gage is also lacking. Finally, there are very little data on children and adolescents who are illegally employed, either in violation of child labor laws or in illicit activities.
The Current Population Survey only asks about work performed by those aged 15 and older, although research and anecdotal evidence suggest that many children and adolescents hold their first jobs at ages much younger than 15. Under the Fair Labor Standards Act (FLSA), many jobs are legal for 14-year-olds; in agriculture, children as young as 10 can legally perform some jobs. In order to understand the work experiences of young people, information on the numbers of children and young adolescents who work and the types of jobs they hold is vital. Good employment data are also necessary to establish information about injury rates.
The information on all adolescents needs to be reported in ways that are useful to researchers and policy makers. Aggregating information into broad groups, such as 15-to 24-year-olds or 16-to 19-year-olds, obscures important differences that may exist at crucial developmental and legal periods.
Information on the numbers of hours worked per job would allow better assessment of workers' exposures to workplace hazards and more accurate calculation of injury rates. These data are particularly important for groups of workers who are not full-time employees, such as children and adolescents. Calculating injury rates by using injuries per employee underestimates the actual extent of exposure for part-time workers. Information on the numbers of hours worked allows for the calculation of injury rates using denominator units, such as full-time-employee equivalents, that account for the actual amounts of exposure to hazards. The Current Population Survey collects information on the hours individuals have worked in the previous week on all their jobs: For those with more than one job, this aggregation does not allow for the calculation of industry-specific injury rates.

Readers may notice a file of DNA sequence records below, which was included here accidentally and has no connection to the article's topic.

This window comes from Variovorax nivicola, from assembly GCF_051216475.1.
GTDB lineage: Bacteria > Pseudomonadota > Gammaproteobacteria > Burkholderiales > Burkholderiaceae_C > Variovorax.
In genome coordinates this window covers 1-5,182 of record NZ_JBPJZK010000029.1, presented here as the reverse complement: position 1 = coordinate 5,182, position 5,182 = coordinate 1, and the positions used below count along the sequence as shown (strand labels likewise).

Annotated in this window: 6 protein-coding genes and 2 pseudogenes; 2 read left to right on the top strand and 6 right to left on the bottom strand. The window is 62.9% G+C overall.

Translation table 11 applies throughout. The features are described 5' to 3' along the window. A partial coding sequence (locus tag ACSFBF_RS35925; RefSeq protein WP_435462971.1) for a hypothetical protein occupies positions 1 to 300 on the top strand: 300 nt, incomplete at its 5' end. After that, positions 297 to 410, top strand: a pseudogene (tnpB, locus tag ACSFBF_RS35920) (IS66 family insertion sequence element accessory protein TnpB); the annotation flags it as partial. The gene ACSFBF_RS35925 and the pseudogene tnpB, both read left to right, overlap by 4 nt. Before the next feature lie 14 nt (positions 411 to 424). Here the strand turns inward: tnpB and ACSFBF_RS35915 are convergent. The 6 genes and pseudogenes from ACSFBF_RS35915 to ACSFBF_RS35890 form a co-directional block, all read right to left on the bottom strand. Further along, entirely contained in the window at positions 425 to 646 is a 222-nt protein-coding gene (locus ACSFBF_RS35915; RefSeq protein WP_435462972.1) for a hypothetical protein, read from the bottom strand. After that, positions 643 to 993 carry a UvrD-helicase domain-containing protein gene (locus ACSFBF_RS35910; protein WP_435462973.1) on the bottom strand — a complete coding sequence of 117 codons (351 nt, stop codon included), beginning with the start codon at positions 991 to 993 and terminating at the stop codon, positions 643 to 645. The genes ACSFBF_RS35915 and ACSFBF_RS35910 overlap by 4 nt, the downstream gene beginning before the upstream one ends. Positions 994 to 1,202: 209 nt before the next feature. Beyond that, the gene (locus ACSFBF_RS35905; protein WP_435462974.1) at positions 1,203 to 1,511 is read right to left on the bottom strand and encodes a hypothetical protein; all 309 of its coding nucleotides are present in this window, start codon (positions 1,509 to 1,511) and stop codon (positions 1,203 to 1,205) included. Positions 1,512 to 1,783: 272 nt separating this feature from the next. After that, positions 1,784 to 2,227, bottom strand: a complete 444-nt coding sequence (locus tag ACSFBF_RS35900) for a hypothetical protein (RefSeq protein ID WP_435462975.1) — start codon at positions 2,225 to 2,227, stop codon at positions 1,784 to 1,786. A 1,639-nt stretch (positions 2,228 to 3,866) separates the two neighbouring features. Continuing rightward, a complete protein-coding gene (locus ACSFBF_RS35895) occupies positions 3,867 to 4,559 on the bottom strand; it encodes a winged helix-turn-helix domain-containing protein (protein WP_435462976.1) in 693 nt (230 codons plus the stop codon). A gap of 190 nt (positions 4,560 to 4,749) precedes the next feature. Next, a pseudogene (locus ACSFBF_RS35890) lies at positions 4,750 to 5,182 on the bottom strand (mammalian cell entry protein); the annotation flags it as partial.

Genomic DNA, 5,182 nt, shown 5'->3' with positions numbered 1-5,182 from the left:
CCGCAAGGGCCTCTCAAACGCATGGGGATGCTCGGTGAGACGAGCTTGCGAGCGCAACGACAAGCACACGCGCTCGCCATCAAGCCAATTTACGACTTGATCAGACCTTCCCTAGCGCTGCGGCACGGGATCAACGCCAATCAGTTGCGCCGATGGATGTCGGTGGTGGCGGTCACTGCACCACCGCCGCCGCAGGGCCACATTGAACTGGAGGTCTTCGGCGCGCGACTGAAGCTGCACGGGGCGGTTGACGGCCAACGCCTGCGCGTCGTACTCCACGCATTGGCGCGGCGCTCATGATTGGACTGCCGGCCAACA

Recommendation: The Bureau of Labor Statistics should routinely collect and report data on the employment of young people aged 14 and older. Such data should be reported by informative age groupings, by school status (e.g., school year or summer and in-school or not-in-school), and by hours worked per job. For the decennial census, the Bureau of the Census should collect and report similar data on employment for young workers.